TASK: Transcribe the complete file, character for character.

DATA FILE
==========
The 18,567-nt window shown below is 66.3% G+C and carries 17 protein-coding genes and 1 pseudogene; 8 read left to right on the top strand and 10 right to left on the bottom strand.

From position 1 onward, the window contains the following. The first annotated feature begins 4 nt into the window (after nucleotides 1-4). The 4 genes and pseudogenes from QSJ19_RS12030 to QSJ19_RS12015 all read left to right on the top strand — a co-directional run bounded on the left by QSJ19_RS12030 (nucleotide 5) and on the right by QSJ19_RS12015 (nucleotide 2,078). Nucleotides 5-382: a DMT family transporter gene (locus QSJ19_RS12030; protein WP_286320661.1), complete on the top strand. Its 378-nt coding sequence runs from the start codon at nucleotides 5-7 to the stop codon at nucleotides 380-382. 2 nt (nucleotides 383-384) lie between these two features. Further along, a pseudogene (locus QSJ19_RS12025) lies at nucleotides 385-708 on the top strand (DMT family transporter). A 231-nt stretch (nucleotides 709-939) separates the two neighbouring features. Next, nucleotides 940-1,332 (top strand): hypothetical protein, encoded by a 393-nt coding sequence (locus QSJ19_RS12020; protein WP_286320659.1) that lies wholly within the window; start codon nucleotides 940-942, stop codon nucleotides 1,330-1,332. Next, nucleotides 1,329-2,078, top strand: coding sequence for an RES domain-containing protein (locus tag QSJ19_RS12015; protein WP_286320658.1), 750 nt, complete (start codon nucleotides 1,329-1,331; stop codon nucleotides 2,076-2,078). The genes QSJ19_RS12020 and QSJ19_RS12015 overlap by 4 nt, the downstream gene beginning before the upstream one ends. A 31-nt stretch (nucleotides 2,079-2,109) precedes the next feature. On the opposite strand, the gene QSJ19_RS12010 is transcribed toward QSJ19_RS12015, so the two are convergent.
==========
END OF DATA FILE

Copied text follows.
The 18,567-nt window shown below is 66.3% G+C and carries 17 protein-coding genes and 1 pseudogene; 8 read left to right on the top strand and 10 right to left on the bottom strand.

From position 1 onward, the window contains the following. The first annotated feature begins 4 nt into the window (after nucleotides 1-4). The 4 genes and pseudogenes from QSJ19_RS12030 to QSJ19_RS12015 all read left to right on the top strand — a co-directional run bounded on the left by QSJ19_RS12030 (nucleotide 5) and on the right by QSJ19_RS12015 (nucleotide 2,078). Nucleotides 5-382: a DMT family transporter gene (locus QSJ19_RS12030; protein WP_286320661.1), complete on the top strand. Its 378-nt coding sequence runs from the start codon at nucleotides 5-7 to the stop codon at nucleotides 380-382. 2 nt (nucleotides 383-384) lie between these two features. Further along, a pseudogene (locus QSJ19_RS12025) lies at nucleotides 385-708 on the top strand (DMT family transporter). A 231-nt stretch (nucleotides 709-939) separates the two neighbouring features. Next, nucleotides 940-1,332 (top strand): hypothetical protein, encoded by a 393-nt coding sequence (locus QSJ19_RS12020; protein WP_286320659.1) that lies wholly within the window; start codon nucleotides 940-942, stop codon nucleotides 1,330-1,332. Next, nucleotides 1,329-2,078, top strand: coding sequence for an RES domain-containing protein (locus tag QSJ19_RS12015; protein WP_286320658.1), 750 nt, complete (start codon nucleotides 1,329-1,331; stop codon nucleotides 2,076-2,078). The genes QSJ19_RS12020 and QSJ19_RS12015 overlap by 4 nt, the downstream gene beginning before the upstream one ends. A 31-nt stretch (nucleotides 2,079-2,109) precedes the next feature. On the opposite strand, the gene QSJ19_RS12010 is transcribed toward QSJ19_RS12015, so the two are convergent.